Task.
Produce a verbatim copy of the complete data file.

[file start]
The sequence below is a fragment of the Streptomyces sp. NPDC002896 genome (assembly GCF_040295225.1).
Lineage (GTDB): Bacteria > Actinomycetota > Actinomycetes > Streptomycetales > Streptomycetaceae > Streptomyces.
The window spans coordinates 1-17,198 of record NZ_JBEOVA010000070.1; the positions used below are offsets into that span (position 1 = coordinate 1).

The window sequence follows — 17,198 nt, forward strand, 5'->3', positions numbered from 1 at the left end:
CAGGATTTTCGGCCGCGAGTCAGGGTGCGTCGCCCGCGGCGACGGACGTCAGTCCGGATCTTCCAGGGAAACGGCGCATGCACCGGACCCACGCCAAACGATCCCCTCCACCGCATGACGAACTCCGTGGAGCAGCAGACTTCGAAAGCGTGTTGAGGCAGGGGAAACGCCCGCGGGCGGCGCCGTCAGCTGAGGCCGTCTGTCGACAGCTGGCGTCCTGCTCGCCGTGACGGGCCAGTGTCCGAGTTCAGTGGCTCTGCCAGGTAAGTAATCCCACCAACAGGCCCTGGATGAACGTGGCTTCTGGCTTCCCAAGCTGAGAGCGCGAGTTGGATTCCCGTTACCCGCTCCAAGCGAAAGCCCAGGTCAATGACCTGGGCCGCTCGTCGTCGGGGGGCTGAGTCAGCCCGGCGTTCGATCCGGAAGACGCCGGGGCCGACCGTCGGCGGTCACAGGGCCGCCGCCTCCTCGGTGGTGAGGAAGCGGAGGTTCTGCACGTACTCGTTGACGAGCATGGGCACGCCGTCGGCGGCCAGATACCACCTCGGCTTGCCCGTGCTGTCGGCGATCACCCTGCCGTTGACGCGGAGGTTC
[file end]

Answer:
The sequence below is a fragment of the Streptomyces sp. NPDC002896 genome (assembly GCF_040295225.1).
Lineage (GTDB): Bacteria > Actinomycetota > Actinomycetes > Streptomycetales > Streptomycetaceae > Streptomyces.
The window spans coordinates 1-17,198 of record NZ_JBEOVA010000070.1; the positions used below are offsets into that span (position 1 = coordinate 1).

The window sequence follows — 17,198 nt, forward strand, 5'->3', positions numbered from 1 at the left end:
CAGGATTTTCGGCCGCGAGTCAGGGTGCGTCGCCCGCGGCGACGGACGTCAGTCCGGATCTTCCAGGGAAACGGCGCATGCACCGGACCCACGCCAAACGATCCCCTCCACCGCATGACGAACTCCGTGGAGCAGCAGACTTCGAAAGCGTGTTGAGGCAGGGGAAACGCCCGCGGGCGGCGCCGTCAGCTGAGGCCGTCTGTCGACAGCTGGCGTCCTGCTCGCCGTGACGGGCCAGTGTCCGAGTTCAGTGGCTCTGCCAGGTAAGTAATCCCACCAACAGGCCCTGGATGAACGTGGCTTCTGGCTTCCCAAGCTGAGAGCGCGAGTTGGATTCCCGTTACCCGCTCCAAGCGAAAGCCCAGGTCAATGACCTGGGCCGCTCGTCGTCGGGGGGCTGAGTCAGCCCGGCGTTCGATCCGGAAGACGCCGGGGCCGACCGTCGGCGGTCACAGGGCCGCCGCCTCCTCGGTGGTGAGGAAGCGGAGGTTCTGCACGTACTCGTTGACGAGCATGGGCACGCCGTCGGCGGCCAGATACCACCTCGGCTTGCCCGTGCTGTCGGCGATCACCCTGCCGTTGACGCGGAGGTTC